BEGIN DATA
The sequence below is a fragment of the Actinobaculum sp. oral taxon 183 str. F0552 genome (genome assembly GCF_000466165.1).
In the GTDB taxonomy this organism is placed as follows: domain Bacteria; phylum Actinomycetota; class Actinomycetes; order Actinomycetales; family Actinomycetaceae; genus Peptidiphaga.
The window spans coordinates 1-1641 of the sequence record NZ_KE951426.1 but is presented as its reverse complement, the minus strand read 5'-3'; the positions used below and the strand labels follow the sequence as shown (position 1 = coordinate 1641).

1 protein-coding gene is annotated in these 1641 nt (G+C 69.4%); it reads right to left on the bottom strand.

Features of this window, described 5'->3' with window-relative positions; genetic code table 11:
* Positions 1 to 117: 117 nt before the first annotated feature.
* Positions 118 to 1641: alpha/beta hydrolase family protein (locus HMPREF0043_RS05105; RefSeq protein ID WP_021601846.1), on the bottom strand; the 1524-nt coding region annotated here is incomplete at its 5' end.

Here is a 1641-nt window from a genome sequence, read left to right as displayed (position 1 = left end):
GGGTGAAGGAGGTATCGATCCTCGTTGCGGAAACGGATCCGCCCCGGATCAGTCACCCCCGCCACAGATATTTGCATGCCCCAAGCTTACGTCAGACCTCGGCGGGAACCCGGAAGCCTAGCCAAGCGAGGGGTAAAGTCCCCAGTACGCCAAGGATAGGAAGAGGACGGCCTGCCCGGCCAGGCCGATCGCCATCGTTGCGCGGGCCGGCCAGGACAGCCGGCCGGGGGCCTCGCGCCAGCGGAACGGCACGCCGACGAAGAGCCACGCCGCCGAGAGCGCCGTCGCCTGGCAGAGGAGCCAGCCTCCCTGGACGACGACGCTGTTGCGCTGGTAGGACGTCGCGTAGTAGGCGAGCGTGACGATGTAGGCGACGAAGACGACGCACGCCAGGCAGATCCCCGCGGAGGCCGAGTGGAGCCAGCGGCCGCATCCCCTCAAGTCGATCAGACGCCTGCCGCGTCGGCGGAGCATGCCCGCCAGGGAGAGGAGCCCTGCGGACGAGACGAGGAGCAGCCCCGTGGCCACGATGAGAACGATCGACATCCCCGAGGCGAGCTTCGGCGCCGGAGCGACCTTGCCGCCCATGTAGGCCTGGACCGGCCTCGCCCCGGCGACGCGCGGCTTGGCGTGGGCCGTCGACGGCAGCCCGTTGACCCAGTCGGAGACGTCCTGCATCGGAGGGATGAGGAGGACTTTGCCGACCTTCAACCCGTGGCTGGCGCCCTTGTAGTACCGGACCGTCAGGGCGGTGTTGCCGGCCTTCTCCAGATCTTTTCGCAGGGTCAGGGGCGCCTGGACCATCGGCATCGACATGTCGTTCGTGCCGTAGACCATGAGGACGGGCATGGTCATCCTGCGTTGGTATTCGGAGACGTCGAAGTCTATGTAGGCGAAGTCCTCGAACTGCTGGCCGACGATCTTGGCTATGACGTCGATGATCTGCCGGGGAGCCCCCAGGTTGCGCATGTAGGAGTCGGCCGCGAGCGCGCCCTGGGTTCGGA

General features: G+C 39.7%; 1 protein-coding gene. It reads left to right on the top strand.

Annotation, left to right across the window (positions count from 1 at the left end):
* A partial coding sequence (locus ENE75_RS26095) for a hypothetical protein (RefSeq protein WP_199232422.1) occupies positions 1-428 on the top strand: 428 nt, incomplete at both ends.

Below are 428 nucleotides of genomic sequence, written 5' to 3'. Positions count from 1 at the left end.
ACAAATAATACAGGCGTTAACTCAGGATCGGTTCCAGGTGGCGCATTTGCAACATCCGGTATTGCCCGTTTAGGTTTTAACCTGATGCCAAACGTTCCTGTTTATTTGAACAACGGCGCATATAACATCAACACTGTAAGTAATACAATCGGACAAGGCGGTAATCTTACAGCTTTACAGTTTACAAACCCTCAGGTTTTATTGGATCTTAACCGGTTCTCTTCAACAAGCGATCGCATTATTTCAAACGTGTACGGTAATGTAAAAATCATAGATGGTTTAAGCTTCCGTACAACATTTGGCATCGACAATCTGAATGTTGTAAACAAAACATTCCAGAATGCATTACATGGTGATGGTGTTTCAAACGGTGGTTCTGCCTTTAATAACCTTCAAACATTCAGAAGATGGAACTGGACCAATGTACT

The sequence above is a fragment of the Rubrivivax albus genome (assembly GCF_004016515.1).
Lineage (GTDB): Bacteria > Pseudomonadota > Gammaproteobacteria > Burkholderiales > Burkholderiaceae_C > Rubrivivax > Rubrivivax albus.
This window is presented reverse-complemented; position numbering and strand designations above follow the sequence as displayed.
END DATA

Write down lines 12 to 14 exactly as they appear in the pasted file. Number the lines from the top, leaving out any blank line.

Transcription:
* A partial coding sequence (locus ENE75_RS26095) for a hypothetical protein (RefSeq protein WP_199232422.1) occupies positions 1-428 on the top strand: 428 nt, incomplete at both ends.

Below are 428 nucleotides of genomic sequence, written 5' to 3'. Positions count from 1 at the left end.
ACAAATAATACAGGCGTTAACTCAGGATCGGTTCCAGGTGGCGCATTTGCAACATCCGGTATTGCCCGTTTAGGTTTTAACCTGATGCCAAACGTTCCTGTTTATTTGAACAACGGCGCATATAACATCAACACTGTAAGTAATACAATCGGACAAGGCGGTAATCTTACAGCTTTACAGTTTACAAACCCTCAGGTTTTATTGGATCTTAACCGGTTCTCTTCAACAAGCGATCGCATTATTTCAAACGTGTACGGTAATGTAAAAATCATAGATGGTTTAAGCTTCCGTACAACATTTGGCATCGACAATCTGAATGTTGTAAACAAAACATTCCAGAATGCATTACATGGTGATGGTGTTTCAAACGGTGGTTCTGCCTTTAATAACCTTCAAACATTCAGAAGATGGAACTGGACCAATGTACT